The Cornwall Red Squirrel Project is currently working to reintroduce red squirrels to the Lizard Peninsula. These animals were nearly wiped out of the UK when grey squirrels were brought over from North America. Grey squirrels outcompete them, being larger and more robust. This makes red squirrel reintroductions difficult: before they are brought back, the grey squirrel population must be controlled or removed. During lockdown, the grey squirrel population on the Lizard regrew, delaying red squirrel reintroductions.
The RSPB reintroduced cirl buntings (the UK’s rarest farmland bird) into the Roseland peninsula, releasing them annually between 2006 and 2011. By 2015, their efforts had resulted in a self-sustaining population with over 50 breeding pairs.
The UK’s only native cat is returning to Devon and Cornwall. European wildcats were hunted to extinction in Southern England in the 16th century. They are significantly larger than domestic cats, with thicker coats. (The UK’s domestic cats are non-native, descending from African wildcats.) Wildcats are mesopredators: they are mid-ranking in the food chain, preying on small animals like rodents.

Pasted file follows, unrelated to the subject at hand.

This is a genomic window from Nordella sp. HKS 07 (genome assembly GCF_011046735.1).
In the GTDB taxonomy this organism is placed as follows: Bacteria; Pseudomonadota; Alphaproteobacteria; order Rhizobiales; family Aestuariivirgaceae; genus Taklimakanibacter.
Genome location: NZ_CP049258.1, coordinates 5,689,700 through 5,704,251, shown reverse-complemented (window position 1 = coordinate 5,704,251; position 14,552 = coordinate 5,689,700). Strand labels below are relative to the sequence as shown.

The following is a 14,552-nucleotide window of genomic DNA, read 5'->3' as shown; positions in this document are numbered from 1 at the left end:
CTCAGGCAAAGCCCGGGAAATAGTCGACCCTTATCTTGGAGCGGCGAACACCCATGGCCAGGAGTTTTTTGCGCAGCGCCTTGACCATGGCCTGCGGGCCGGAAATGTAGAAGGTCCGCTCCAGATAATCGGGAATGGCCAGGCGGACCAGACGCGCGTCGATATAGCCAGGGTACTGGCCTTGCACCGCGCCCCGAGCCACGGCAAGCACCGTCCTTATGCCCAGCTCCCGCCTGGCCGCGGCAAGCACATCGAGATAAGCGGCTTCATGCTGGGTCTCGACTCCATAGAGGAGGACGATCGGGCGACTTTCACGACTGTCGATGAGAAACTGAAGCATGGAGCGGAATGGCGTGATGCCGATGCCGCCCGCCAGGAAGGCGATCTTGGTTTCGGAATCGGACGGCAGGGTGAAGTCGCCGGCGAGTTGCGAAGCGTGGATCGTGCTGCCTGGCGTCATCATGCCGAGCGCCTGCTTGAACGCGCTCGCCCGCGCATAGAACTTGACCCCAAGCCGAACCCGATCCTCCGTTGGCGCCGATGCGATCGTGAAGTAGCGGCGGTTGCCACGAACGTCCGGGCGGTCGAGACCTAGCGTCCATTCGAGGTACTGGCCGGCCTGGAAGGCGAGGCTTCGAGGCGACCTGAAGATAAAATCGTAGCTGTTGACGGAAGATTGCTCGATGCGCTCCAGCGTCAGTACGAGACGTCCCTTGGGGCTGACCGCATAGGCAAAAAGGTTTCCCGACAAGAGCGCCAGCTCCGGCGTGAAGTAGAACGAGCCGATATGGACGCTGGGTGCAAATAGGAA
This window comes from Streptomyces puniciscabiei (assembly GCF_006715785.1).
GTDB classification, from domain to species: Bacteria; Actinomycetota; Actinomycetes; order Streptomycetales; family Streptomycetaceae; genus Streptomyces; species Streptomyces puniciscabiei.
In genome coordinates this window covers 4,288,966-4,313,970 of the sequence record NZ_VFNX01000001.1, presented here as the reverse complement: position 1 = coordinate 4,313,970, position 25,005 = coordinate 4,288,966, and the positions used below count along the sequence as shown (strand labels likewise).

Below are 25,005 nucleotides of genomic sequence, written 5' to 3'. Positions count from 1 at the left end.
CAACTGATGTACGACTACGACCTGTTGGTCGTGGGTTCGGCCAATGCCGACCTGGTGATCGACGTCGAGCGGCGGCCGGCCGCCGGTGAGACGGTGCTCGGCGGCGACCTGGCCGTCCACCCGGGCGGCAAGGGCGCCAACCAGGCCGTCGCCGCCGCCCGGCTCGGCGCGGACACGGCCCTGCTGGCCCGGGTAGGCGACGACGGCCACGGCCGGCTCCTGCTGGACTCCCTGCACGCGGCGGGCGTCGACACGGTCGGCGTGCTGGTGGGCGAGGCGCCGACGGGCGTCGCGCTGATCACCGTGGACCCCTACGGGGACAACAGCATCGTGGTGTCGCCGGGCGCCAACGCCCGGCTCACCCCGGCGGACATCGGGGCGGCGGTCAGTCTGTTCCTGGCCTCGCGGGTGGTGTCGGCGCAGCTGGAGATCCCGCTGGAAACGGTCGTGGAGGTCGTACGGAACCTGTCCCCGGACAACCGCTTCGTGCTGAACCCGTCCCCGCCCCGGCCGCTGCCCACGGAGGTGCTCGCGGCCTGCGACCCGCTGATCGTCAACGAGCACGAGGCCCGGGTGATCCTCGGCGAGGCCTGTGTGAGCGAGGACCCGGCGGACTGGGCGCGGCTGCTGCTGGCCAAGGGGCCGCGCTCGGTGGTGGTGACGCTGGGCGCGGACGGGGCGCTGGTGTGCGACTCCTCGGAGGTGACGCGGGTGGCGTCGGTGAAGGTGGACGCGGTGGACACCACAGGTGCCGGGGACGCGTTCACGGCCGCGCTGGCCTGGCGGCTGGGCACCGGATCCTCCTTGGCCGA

40 – 60 individuals are set to be released. The exact locations of their reintroduction sites are secret, for the wildcats’ protection. These shy, solitary animals tend to avoid humans, and are expected to help control rodent and rabbit populations.
Where will we go from here?
This may just be the beginning of Cornwall’s rewilding. As we bring back more species, to more areas, and set aside land for their habitats, our ecosystems may become healthy and thriving once more.
This is vital for Cornwall’s human residents, not only its non-human ones. In the modern world, we often feel disconnected to nature. This is dangerous as it obscures our reliance on it. Healthy ecosystems reduce flooding, drought, and soil erosion. They stabilise climates and provide clean air and water. They also minimise disease: increased biodiversity helps buffer disease transmission. For example, multiple studies on US ecosystems found that those with fewer bird species have higher occurrences of West Nile encephalitis. This is a direct threat to us: two-thirds of our infectious diseases are shared with non-humans.
Public support for species reintroductions is high. Piece by piece, species by species, we can put our damaged ecosystems back together and bring back the stunning natural beauty we’ve lost.